___ ___ ___ ___ ___ ___ ___ ___ ___ ___x
___ ___ ___ ___ ___ ___ ___ ___ ___ ___
I remember watching Bug (1975) when I was like, eleven or twelve, a movie of the week, and remember it fah-reaking the hell out of me, which had me anxious to give it another spin. I knew I had a copy, somewhere, having bought the DVD when it was released back in 2004 but, turns out, I never even removed the plastic wrap until last night. Guess there was some residual freak-out still lingering. Mebbe. Whatever. Wait. Why is my leg suddenly itching...
Anyways, the film was based on the Thomas Page novel, The Hephaestus Plague (1973), which is set in the fruit and tobacco belt down south. It kicks off with an earthquake that opens up a near bottomless, several-counties long chasm, which disgorges thousands of large, beetle-like insects. Armored like a mini-Sherman tank, making them nearly impossible to squish, and filled with a strange symbiotic bacteria instead of the usual organs, this new breed of pesticide-resistant bug are also equipped with a special set of rear antennae, which when rubbed together, spark like two pieces of flint, burning everything it comes into contact with and reducing everything around them to carbonized ash; the only thing these critters will eat. And so, like a slow but relentless plague of highly flammable locusts, these firebugs start wreaking all kinds of havoc with the local farmers. And once these bugs start hitching a ride on passing automobiles, what was once an isolated problem soon becomes a nationwide epidemic.
Enter entomologist James Parmiter, a pompous unlikeable lout, whose morbid fascination with all things that creep and crawl give him the insight to classify and find the new species of bugs' vulnerabilities, which, in a feat of hubris, he names Hephaestus parmitera, putting himself in the same league as the Greek god of fire. Labeling them as an offshoot of the common cockroach, Parmiter deduces that the reason the bugs are so slow and dense is because they come from deep beneath the Earth's crust, where they were under considerable atmospheric pressure; and now, basically, they're suffering from a case of the bends. Things get a little weird from there as the obsessed Parmiter --- some might even call him... mad -- has no intention of destroying the bug but instead starts to crossbreed them with regular roaches, creating a new strain; a new strain that can communicate with him!
It's been awhile since I'd read Page's novel, as well (-- I vaguely recall reading it not long after I saw the movie, finding one of those "Now a Major Motion-Picture' tie-ins at some broken-spine), and the only thing I really remember about it is the hair-brained efforts to find a natural predator for the firebugs. A tarantula's venom proves worthless and a centipede is no match and quickly shredded, but the one test I recall vividly is the Gila Monster, which ate one of the bugs only to have it burn itself back out through its stomach. The film adaptation alludes to this scene at the beginning, when a family farm-cat has a similar fatal encounter with several of the bugs, the first of many gruesome and prolonged casualties -- especially if you're a feline, or blonde and pretty and female.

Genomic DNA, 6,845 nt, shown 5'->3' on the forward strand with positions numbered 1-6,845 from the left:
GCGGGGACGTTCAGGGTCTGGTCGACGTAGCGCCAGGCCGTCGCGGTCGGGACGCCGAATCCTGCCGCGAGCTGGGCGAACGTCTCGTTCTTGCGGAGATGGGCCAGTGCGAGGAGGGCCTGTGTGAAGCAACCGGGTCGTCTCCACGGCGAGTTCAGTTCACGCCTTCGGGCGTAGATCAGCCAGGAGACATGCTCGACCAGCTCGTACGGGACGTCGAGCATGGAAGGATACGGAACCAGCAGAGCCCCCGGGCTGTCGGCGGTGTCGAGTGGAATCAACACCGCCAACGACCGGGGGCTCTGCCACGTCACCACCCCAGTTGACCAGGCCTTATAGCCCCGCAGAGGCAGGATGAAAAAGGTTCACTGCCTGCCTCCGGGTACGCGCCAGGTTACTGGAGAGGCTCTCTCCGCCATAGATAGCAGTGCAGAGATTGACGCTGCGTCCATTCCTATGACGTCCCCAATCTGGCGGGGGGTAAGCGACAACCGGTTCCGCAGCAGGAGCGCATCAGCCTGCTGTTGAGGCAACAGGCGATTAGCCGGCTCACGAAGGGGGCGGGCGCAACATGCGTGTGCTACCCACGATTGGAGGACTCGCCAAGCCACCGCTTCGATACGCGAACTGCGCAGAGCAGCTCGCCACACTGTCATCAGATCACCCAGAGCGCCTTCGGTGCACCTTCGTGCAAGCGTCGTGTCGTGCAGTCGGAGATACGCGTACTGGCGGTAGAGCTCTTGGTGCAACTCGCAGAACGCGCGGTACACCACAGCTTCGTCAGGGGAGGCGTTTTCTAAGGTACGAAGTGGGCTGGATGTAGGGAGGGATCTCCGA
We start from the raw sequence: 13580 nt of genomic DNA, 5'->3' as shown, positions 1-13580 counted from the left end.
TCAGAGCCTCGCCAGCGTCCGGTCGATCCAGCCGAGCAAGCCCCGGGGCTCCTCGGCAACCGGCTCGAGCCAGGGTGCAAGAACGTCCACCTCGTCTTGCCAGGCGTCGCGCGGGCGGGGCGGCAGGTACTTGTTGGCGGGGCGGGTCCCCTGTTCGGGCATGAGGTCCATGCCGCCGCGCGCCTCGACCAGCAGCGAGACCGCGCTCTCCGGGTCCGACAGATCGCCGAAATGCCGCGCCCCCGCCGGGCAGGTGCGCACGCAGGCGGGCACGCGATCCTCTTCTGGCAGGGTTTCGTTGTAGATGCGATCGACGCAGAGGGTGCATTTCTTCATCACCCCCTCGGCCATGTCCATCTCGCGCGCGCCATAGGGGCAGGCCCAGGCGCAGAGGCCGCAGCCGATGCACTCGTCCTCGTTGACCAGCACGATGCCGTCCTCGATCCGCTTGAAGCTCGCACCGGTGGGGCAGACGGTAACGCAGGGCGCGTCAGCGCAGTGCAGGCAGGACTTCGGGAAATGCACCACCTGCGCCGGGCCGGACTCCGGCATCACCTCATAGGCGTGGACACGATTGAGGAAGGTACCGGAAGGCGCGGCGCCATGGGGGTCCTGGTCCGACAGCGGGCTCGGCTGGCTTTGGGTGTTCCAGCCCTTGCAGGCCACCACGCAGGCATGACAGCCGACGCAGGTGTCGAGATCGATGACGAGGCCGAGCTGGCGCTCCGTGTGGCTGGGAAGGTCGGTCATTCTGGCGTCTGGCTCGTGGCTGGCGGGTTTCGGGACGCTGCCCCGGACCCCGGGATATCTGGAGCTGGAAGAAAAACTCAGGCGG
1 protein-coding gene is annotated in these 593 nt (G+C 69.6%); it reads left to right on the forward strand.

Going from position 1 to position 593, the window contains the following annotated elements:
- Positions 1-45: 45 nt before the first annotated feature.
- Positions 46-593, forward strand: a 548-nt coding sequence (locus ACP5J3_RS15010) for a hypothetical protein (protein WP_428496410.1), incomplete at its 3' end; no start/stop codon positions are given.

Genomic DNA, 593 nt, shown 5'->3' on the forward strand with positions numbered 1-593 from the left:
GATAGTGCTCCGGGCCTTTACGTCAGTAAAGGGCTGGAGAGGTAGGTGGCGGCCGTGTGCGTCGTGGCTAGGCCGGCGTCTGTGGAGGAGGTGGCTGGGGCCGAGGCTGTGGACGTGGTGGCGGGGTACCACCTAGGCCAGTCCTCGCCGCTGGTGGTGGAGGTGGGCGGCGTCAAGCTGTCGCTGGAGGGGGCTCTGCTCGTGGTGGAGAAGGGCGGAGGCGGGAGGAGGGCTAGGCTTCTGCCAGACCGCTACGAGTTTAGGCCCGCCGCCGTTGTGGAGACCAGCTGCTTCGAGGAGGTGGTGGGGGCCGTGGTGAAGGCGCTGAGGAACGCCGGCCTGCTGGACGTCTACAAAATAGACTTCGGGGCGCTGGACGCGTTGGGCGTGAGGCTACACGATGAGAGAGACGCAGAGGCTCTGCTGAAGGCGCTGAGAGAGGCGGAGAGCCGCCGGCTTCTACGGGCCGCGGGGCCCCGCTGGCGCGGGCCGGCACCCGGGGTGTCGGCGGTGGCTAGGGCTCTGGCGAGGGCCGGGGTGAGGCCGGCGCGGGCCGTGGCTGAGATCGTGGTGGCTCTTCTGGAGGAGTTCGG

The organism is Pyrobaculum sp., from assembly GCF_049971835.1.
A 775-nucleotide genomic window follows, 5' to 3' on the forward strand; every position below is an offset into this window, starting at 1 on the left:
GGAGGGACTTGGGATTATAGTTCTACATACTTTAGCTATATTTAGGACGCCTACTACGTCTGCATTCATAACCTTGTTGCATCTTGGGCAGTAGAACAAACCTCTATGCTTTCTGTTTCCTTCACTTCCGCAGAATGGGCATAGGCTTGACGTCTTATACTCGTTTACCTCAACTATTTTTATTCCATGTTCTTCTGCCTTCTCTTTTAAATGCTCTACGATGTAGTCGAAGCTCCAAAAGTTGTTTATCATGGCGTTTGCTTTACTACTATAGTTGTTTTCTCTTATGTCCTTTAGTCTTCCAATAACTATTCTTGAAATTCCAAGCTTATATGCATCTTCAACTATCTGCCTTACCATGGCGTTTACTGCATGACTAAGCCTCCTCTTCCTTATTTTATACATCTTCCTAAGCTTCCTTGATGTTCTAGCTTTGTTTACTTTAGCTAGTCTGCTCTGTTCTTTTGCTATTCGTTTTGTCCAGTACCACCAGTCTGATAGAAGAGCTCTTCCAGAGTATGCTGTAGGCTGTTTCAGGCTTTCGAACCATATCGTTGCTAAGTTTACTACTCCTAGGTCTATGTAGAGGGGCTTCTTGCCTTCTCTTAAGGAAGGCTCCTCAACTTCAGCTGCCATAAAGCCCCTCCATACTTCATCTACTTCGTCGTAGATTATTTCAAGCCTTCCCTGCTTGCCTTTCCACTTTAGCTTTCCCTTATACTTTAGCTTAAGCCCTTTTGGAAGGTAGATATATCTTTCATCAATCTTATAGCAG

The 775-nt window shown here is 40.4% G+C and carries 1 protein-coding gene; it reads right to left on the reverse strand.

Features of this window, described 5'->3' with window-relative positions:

After establishing a reputation as the low-rent master of fright, William Castle had unleashed over a decade's worth of gimmick-driven films; and at the zenith of his popularity, the man's personal fan club had nearly a quarter of million card-carrying members. But after introducing the world to Percepto, Illusion-O, Emergo and the Fright Break, the producer / director seemed to achieve a paradigm shift in his career when he secured the rights to Ira Levin's Rosemary's Baby, which he leveraged into a deal with Paramount, who would let him produce the film but not direct it. Unfortunately, this shift stalled when bad health kinda derailed things after Rosemary's Baby (1968) proved a box-office bonanza. His next film, Project-X (1968) was a disaster, and his personal art-project, Shanks (1974), which is better than you've heard, failed to find an audience. With Paramount's patience at an end, in an effort to get his groove back, Castle decided to return to his roots and make another horror movie.
The 1970s saw a brief resurgence in "mad science" monster movies. Some were pretty great (Phase IV (1974)), some will surprise you by how good they were (Sssssss (1973)), some were hilarious (Night of the Lepus (1972)), and some were pretty awful (Food of the Gods (1976)), and then there's Bug, which is kind of a combination of all the above.
Again, Castle would only produce Bug, leaving the directing to Jeannot Szwarc, who, for a brief -- and I mean, brief, period of time, was pegged to rival Spielberg as the best of the new young Turks of Hollywood in the 1970s. I've never been a big fan of Szwarc, finding his films flat, lifeless and dull-looking. Perfunctory. I've never seen someone who can make cinema on some of his budgets (Supergirl (1984) and Santa Claus (1985)) look like cash-in made for TV movies. Bug didn't have that kind of money, but the director still managed to pull the effect off. *sigh* In his defense, I guess he was really good at that.
During pre-production, Castle had also wanted to bring back some of his old-school ballyhoo by installing automatic brushes under theater seats that would activate and tickle the audiences' ankles at certain strategic points to induce a case of the heebie-geebies. This was deemed not cost-effective by the studio and nixed. Undaunted, Castle still embarked on a personal cross-country promotional tour with "Hercules", one of the giant cockroaches used in the film, which Castle took out an enormous life insurance policy on.